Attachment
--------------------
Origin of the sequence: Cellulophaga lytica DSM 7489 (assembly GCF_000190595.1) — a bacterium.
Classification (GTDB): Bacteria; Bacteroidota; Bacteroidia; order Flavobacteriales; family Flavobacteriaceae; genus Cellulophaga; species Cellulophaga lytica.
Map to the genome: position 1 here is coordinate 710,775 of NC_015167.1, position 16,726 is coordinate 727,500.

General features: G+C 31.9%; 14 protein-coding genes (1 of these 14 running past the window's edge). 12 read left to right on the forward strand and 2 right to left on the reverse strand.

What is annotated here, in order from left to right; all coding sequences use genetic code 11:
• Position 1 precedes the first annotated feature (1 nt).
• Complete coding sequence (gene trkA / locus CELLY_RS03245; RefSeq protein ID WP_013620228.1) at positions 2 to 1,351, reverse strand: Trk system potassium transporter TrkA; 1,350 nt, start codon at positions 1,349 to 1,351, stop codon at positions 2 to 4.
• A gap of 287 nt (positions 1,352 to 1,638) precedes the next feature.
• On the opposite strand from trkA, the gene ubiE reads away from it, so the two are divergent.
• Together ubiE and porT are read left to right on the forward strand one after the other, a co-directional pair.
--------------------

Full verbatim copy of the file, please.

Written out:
Origin of the sequence: Cellulophaga lytica DSM 7489 (assembly GCF_000190595.1) — a bacterium.
Classification (GTDB): Bacteria; Bacteroidota; Bacteroidia; order Flavobacteriales; family Flavobacteriaceae; genus Cellulophaga; species Cellulophaga lytica.
Map to the genome: position 1 here is coordinate 710,775 of NC_015167.1, position 16,726 is coordinate 727,500.

General features: G+C 31.9%; 14 protein-coding genes (1 of these 14 running past the window's edge). 12 read left to right on the forward strand and 2 right to left on the reverse strand.

What is annotated here, in order from left to right; all coding sequences use genetic code 11:
• Position 1 precedes the first annotated feature (1 nt).
• Complete coding sequence (gene trkA / locus CELLY_RS03245; RefSeq protein ID WP_013620228.1) at positions 2 to 1,351, reverse strand: Trk system potassium transporter TrkA; 1,350 nt, start codon at positions 1,349 to 1,351, stop codon at positions 2 to 4.
• A gap of 287 nt (positions 1,352 to 1,638) precedes the next feature.
• On the opposite strand from trkA, the gene ubiE reads away from it, so the two are divergent.
• Together ubiE and porT are read left to right on the forward strand one after the other, a co-directional pair.